Andrezj Wajda, 2007, Poland, 118 mins
Cast: Artur Zmijewski, Maja Ostaszewska, Andrzej Chyra
In his youth way back in the 1950s, Andrezj Wajda was one of the breakout filmmakers of the new Eastern European cinema. Under the Communist regime, he managed to produce works of a robust and tentatively challenging humanism, examining the travails of the Second World War and the faltering steps of the latest generation. Intriguingly, now that regime has disappeared, the veteran director (83 this year) has returned to that period to excoriate the lies and half-truths he and his colleagues had to labour under at the time.
The most important of these – particularly for Wajda as his father was apparently one of the victims – relates to the Katyn massacre of March 5th 1940, in which nearly 15,000 Polish soldiers were executed and buried in mass graves. Nazi intelligence knew the Russians were responsible. The Soviet armies were even then pushing to occupy Poland to create a buffer between themselves and the Germans. After their own invasion, the latter quickly made propagandistic capital out of the event, uncovering forensic evidence and exhibiting it on film. In the most fascinating section of Katyn, Wajda shows how the Communists reedited this footage once it was under their control – filmmaking as a path to falsehood rather than truth.
Wajda reverses that; his film is a warts-and-all exposé of what really happened. Not “based on a true story” or “inspired by a true story” but the true story itself. That makes it a valuable document and, judging by its success in its native country, something of a communal healing process for the Polish people. But it therefore also falls into the same trap that all those movies do that are set up to act as cautionary history lessons – cf. Schindler's List, Gandhi – in that its worthiness of content overwhelms considerations of form.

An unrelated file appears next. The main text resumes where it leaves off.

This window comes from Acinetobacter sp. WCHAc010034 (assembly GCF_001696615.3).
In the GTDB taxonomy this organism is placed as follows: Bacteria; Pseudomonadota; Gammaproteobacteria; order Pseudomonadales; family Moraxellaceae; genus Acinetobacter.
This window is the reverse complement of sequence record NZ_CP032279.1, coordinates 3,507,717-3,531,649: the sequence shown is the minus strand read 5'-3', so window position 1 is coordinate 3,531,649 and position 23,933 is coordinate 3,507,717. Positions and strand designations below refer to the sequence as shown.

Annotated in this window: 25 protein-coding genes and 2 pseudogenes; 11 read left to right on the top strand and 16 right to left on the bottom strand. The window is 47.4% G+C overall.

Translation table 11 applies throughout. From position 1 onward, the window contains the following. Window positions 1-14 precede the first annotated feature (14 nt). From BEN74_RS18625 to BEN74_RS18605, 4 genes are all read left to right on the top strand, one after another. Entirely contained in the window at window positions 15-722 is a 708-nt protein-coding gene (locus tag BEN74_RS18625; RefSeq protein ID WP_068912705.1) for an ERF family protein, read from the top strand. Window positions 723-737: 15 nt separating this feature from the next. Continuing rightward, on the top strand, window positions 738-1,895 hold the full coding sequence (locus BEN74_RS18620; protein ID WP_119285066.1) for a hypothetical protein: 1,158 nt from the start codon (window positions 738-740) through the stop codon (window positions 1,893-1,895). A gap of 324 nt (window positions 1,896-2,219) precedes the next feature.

Wajda concentrates on the aftermath of the event rather than the massacre itself, detailing how various fictional families try to find out the truth about their missing loved ones. It's an admirable decision, forcing the viewer to reflect on the difficulty of resisting official truth and indeed the dangers inherent in any act of resistance at all. And as a side note, it's fascinating to note how vitriolic Wajda is in his condemnation of collaboration – Katyn is fiercely pure and patriotic in its spirit of defiance. But the result is a film that feels like a discussion piece with some (extremely graphic) flashbacks to bolster the message. The whole endeavour seems designed to oppress the audience from its overpowering score to its solidly impressive, digitally-enhanced photography. There's no room for debate, subtlety or modern, retrospective comment. It's a deeply old-fashioned film, the work of a wounded war veteran still nursing bitter grievances. As such, it's a fascinating artifact to find turning up in the cinema of the 21st century, but its very naivete perhaps makes one reflect more on Poland's slow coming to terms with its past than it does on the art of its director.